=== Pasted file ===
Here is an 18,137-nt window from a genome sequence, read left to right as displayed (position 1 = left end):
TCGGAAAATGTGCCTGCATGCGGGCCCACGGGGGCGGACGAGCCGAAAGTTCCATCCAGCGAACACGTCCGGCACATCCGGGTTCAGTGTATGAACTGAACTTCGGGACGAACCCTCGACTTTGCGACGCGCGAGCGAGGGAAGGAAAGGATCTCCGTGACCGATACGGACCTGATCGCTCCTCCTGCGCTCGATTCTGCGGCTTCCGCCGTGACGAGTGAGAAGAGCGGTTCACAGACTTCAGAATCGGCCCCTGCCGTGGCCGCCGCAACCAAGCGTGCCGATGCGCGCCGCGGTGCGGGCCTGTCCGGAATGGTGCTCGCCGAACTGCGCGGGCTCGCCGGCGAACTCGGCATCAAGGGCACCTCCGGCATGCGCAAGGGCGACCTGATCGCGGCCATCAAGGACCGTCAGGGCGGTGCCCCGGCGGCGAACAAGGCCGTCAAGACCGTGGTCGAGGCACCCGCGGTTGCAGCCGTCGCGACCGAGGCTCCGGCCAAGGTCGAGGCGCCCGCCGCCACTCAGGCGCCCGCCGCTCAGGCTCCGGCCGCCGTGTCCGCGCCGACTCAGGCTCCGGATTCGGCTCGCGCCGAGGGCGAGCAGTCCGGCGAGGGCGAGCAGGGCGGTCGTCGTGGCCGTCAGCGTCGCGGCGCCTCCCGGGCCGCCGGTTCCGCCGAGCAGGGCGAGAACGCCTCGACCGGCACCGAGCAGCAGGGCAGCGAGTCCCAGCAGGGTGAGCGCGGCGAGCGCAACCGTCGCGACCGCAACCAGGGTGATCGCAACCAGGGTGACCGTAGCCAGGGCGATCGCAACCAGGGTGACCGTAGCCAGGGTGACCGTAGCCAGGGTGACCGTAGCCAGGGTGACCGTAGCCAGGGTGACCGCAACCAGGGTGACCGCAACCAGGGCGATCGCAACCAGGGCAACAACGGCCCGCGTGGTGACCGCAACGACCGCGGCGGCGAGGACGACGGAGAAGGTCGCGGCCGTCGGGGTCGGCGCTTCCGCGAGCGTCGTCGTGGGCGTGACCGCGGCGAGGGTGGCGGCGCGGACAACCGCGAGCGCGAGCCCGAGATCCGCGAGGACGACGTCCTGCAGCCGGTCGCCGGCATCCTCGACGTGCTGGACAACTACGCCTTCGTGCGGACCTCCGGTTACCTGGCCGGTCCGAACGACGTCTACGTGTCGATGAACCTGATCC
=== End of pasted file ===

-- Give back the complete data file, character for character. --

Here is an 18,137-nt window from a genome sequence, read left to right as displayed (position 1 = left end):
TCGGAAAATGTGCCTGCATGCGGGCCCACGGGGGCGGACGAGCCGAAAGTTCCATCCAGCGAACACGTCCGGCACATCCGGGTTCAGTGTATGAACTGAACTTCGGGACGAACCCTCGACTTTGCGACGCGCGAGCGAGGGAAGGAAAGGATCTCCGTGACCGATACGGACCTGATCGCTCCTCCTGCGCTCGATTCTGCGGCTTCCGCCGTGACGAGTGAGAAGAGCGGTTCACAGACTTCAGAATCGGCCCCTGCCGTGGCCGCCGCAACCAAGCGTGCCGATGCGCGCCGCGGTGCGGGCCTGTCCGGAATGGTGCTCGCCGAACTGCGCGGGCTCGCCGGCGAACTCGGCATCAAGGGCACCTCCGGCATGCGCAAGGGCGACCTGATCGCGGCCATCAAGGACCGTCAGGGCGGTGCCCCGGCGGCGAACAAGGCCGTCAAGACCGTGGTCGAGGCACCCGCGGTTGCAGCCGTCGCGACCGAGGCTCCGGCCAAGGTCGAGGCGCCCGCCGCCACTCAGGCGCCCGCCGCTCAGGCTCCGGCCGCCGTGTCCGCGCCGACTCAGGCTCCGGATTCGGCTCGCGCCGAGGGCGAGCAGTCCGGCGAGGGCGAGCAGGGCGGTCGTCGTGGCCGTCAGCGTCGCGGCGCCTCCCGGGCCGCCGGTTCCGCCGAGCAGGGCGAGAACGCCTCGACCGGCACCGAGCAGCAGGGCAGCGAGTCCCAGCAGGGTGAGCGCGGCGAGCGCAACCGTCGCGACCGCAACCAGGGTGATCGCAACCAGGGTGACCGTAGCCAGGGCGATCGCAACCAGGGTGACCGTAGCCAGGGTGACCGTAGCCAGGGTGACCGTAGCCAGGGTGACCGTAGCCAGGGTGACCGCAACCAGGGTGACCGCAACCAGGGCGATCGCAACCAGGGCAACAACGGCCCGCGTGGTGACCGCAACGACCGCGGCGGCGAGGACGACGGAGAAGGTCGCGGCCGTCGGGGTCGGCGCTTCCGCGAGCGTCGTCGTGGGCGTGACCGCGGCGAGGGTGGCGGCGCGGACAACCGCGAGCGCGAGCCCGAGATCCGCGAGGACGACGTCCTGCAGCCGGTCGCCGGCATCCTCGACGTGCTGGACAACTACGCCTTCGTGCGGACCTCCGGTTACCTGGCCGGTCCGAACGACGTCTACGTGTCGATGAACCTGATCC